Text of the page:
In his view, “European fiscal policy is playing its part in supporting the OECD’s base erosion and profit-shifting action plan by endeavoring to eliminate tax obstacles to cross-border economic activities in the European Union, tackling cross-border tax evasion and avoidance, and addressing the challenges of globalization, such as taxing the digital economy” (p. 65).
To mention an example, in order to tackle double taxation, the Commission recommends “the member states renegotiate their treaties in order to include an arbitration clause and thereby ensure that mutual agreement procedures lead to a binding solution” or alternatively proposes “an EU directive that would provide for an arbitration clause that would solve disputes when the member states can- not agree on the application of a treaty. The suggestion is to use the mutual agreement procedure first and if no solution is reached within two years, the taxpayer can request binding arbitration. This would provide a uniform procedure within the EU and also cover situa- tions involving more than two member states (triangular situations)” (p. 67).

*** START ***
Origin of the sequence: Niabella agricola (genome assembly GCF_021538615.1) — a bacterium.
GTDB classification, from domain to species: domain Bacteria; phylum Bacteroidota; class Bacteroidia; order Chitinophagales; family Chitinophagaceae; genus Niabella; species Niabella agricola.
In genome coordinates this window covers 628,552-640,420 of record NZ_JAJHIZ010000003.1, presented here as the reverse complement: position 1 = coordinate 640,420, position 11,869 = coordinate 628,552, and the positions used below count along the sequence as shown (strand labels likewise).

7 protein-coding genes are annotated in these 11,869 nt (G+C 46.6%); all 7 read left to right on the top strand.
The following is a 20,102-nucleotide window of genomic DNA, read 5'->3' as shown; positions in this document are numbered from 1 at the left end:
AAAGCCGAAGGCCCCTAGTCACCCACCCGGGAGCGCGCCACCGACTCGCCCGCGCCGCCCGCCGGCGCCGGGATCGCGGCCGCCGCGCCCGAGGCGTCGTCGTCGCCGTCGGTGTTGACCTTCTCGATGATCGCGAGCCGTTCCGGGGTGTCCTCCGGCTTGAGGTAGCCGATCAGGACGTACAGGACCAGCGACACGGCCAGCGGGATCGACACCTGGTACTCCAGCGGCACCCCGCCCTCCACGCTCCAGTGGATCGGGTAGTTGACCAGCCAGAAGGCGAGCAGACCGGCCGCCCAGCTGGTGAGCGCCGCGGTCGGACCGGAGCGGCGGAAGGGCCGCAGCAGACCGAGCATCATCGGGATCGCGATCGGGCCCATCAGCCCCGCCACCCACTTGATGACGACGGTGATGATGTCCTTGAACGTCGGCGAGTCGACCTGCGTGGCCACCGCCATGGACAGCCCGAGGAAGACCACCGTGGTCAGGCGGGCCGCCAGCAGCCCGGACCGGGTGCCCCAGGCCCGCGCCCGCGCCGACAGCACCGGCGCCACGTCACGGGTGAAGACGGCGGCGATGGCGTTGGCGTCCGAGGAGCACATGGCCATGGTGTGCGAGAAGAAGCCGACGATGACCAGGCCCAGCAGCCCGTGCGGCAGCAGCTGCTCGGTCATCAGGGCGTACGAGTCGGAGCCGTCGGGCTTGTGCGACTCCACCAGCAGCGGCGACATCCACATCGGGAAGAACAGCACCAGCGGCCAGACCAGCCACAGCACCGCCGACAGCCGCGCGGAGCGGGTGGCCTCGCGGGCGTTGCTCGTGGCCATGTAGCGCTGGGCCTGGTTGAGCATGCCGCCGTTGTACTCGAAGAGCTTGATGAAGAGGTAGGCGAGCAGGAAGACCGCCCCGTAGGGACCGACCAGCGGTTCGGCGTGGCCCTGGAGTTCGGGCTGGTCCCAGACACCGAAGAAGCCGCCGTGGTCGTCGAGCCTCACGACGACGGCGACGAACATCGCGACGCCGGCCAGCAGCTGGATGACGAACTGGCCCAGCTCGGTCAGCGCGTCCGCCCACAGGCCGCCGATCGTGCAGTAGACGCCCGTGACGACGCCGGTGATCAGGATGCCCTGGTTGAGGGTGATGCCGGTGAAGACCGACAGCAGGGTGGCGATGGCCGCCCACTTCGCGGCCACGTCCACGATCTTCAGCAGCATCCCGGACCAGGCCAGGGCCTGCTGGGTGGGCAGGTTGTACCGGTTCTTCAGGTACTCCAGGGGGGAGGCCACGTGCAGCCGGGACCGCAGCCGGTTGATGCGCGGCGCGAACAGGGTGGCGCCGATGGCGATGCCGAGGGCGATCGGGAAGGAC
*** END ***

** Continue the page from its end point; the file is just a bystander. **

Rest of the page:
Tom also highlights that “The commission has also been proactive in bringing infringement cases against member states whenever national tax rules fail to comply with EU law, and it regularly challenges national tax rules that are incompatible with the state aid rules of the Treaty on the Functioning of the European Union (TFEU). Consequently, national tax regimes must be amended to en- sure full compliance with EU law” (p. 66).
I strongly recommend reading the full article. Many thanks, dear Tom, for this new contribution.